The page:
Coach John Featherstone is affectionately referred to as Feather—an icon and a legend in the community college football world. After 31 years of coaching at El Camino College, he retired in 2015.
Feather briskly walks across the Warriors’ field, soon to be known as Featherstone Field, with a huge, contagious smile on his face. This field is a happy place for him, as he had one of the highest winning percentages in community college football history.
He asks the new coach, “How did the boys do?” The coach responds, “They lost to Riverside, but they beat Bakersfield.”
Feather nods his head in acknowledgement and then immediately asks, “So how did the boys do?” He repeats the same question several more times.
A calm, patient, female voice chimes in and continually answers his questions for him. She whispers to the coach, “The first rule is to never say, ‘Don’t you remember?’” The voice is that of his wife of seven years, Diane Frohoff.
Six months after they married, the man she loves was diagnosed with mild cognitive impairment (MCI). A year later at the young age of 64, he was diagnosed with early onset chronic traumatic encephalopathy, also known as CTE—a form of dementia that is caused from head trauma. CTE has mostly been found in football players and is caused by too many concussions.
As a child he was accidentally struck in the back of the head with a hoe while playing a game with a friend. Another major head injury came after riding his bike and accidentally running into a chain-link fence. Combine these two injuries with years of playing football, and you have the three contributing factors to his CTE.
Feather grew up with two brothers, across the street from Live Oak Park. They spent innumerable hours playing baseball on the dirt field, running up and down the beaches, playing volleyball and surfing.
Feather proceeded to play football at Mira Costa and El Camino before earning a scholarship to San Diego State as a wide receiver, where he got the opportunity to play under legendary coach Don Coryell. In 1969 he was named MVP of the Pasadena Bowl after scoring two touchdowns. San Diego State defeated Boston University that day, 28–7.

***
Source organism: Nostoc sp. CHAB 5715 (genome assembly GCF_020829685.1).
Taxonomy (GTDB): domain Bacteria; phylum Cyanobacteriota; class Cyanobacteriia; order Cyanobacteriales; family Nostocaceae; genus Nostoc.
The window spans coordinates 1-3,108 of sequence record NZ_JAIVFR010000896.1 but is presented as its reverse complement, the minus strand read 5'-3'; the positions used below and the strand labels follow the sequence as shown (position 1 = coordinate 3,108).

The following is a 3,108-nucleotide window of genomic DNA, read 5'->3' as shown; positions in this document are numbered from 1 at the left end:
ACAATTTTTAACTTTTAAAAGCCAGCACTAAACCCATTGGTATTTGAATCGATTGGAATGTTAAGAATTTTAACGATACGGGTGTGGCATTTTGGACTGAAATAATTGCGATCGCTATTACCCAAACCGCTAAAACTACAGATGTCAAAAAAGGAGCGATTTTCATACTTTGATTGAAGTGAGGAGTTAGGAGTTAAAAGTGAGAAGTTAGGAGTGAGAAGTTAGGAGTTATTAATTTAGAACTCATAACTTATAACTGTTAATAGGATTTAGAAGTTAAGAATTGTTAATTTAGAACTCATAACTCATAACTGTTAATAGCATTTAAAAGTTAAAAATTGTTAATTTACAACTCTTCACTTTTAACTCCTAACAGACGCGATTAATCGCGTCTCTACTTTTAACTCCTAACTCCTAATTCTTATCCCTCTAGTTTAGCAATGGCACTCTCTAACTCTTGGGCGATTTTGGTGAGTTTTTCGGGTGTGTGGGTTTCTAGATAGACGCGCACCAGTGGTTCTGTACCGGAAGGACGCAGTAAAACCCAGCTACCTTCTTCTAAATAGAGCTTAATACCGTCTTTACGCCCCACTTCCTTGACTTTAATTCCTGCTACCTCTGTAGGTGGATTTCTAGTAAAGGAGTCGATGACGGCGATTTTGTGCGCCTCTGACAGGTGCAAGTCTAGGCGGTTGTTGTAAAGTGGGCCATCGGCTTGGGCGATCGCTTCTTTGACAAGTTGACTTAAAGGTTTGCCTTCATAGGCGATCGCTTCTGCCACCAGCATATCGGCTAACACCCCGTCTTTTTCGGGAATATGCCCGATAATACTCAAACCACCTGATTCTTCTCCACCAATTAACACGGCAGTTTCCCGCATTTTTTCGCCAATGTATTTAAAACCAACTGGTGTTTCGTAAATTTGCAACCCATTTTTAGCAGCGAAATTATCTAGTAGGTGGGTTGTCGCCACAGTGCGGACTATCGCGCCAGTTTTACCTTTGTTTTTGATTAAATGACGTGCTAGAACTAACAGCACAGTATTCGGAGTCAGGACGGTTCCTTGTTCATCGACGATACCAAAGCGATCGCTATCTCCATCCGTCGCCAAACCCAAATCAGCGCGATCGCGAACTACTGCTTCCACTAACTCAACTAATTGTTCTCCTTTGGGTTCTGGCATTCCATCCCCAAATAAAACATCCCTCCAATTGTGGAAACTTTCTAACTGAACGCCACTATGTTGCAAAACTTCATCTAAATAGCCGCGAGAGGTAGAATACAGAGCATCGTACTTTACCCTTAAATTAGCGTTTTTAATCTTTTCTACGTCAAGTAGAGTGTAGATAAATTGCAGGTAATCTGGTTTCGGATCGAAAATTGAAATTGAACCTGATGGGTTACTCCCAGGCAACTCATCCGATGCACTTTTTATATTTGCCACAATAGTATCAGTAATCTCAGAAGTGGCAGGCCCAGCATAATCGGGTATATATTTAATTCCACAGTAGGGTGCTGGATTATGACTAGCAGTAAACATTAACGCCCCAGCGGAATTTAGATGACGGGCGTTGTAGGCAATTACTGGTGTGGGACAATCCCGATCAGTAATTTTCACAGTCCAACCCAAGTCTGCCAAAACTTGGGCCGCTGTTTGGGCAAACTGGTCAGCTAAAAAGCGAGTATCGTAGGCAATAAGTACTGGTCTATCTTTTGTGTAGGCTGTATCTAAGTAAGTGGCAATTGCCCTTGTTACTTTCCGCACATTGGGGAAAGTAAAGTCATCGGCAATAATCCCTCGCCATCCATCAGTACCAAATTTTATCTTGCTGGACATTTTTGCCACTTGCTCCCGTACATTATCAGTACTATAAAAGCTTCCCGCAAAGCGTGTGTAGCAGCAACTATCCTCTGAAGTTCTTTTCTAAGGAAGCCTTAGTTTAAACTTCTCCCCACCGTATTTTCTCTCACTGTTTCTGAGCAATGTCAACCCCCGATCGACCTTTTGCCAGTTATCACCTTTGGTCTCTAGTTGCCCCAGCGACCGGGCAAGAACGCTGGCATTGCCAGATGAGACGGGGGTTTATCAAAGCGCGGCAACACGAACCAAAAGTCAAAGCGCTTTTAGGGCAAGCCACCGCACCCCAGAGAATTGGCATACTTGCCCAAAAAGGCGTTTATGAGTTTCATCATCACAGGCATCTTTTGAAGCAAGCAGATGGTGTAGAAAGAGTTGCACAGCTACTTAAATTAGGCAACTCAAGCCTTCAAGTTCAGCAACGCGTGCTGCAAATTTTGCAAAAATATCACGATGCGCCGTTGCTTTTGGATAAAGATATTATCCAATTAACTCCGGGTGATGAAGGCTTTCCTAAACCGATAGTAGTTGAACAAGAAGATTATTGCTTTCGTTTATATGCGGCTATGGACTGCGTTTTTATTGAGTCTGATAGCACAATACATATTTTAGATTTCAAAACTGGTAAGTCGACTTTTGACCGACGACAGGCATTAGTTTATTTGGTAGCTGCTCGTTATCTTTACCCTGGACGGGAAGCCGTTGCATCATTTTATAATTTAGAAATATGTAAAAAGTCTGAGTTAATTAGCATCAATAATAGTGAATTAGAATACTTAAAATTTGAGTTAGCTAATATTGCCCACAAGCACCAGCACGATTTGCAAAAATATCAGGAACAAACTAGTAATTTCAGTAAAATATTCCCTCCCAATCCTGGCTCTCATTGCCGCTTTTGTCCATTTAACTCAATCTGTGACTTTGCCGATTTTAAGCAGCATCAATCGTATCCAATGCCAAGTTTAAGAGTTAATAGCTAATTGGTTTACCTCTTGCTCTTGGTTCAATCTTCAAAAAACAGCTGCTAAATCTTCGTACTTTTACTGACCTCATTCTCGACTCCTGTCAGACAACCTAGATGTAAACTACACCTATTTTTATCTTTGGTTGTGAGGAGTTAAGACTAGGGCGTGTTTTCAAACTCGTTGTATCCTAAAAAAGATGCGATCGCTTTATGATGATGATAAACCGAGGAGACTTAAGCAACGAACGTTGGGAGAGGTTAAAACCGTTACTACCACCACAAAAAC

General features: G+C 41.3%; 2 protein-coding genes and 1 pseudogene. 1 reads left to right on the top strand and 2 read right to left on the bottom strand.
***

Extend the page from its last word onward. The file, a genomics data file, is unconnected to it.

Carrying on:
“His positive attitude rubs off on everyone around him.”
Coach Coryell started to ask Feather his opinions about plays, and they soon became friends. After graduation he did some assistant coaching at SDSU and a few other colleges in the San Diego area. It came as no surprise when Feather brought the “Air Coryell” passing game back to the South Bay when he was named head coach of the El Camino College Warriors.
Using this system, his overall record at El Camino was an astounding 214 wins, 119 losses and two ties. Under his leadership, the Warriors won two state titles, 11 conference championships and appeared in 19 bowl games. They also appeared in three National Championships and ultimately succeeded in winning the National Championship in 1987.
Honored eight times as the California Coach of the Year, Feather was also voted National Coach of the Year in 2008. In addition, he coached more than three dozen players into professional football, including Keith Ellison of the Buffalo Bills.
“Feather is one of the nicest coaches you’d ever want to meet or play for,” shares Keith, who played for the Bills from 2006 to 2010. “He had the right touch with players, and I’ve never seen him in a bad mood. His positive attitude rubs off on everyone around him.”
While coaching at El Camino, Feather was also busy at home with four daughters. Seeing the future of the sport of beach volleyball, he offered one of the only youth beach volleyball camps in the South Bay from 1993 to 2013 at 14th Street in Manhattan Beach. With a major impact on the growth of the sport, he was inducted into the California Beach Volleyball Association’s Hall of Fame for his contributions to the sport as a teacher, tournament director and a referee.
Despite it all, Feather has not lost that contagious smile. He and Diane continue to live life to its fullest—watching their kids and grandkids play sports and enjoying the lifestyle offered here in Southern California.
“I am my practice, and I stand by my name and the high level of care and treatment I afford my patients.”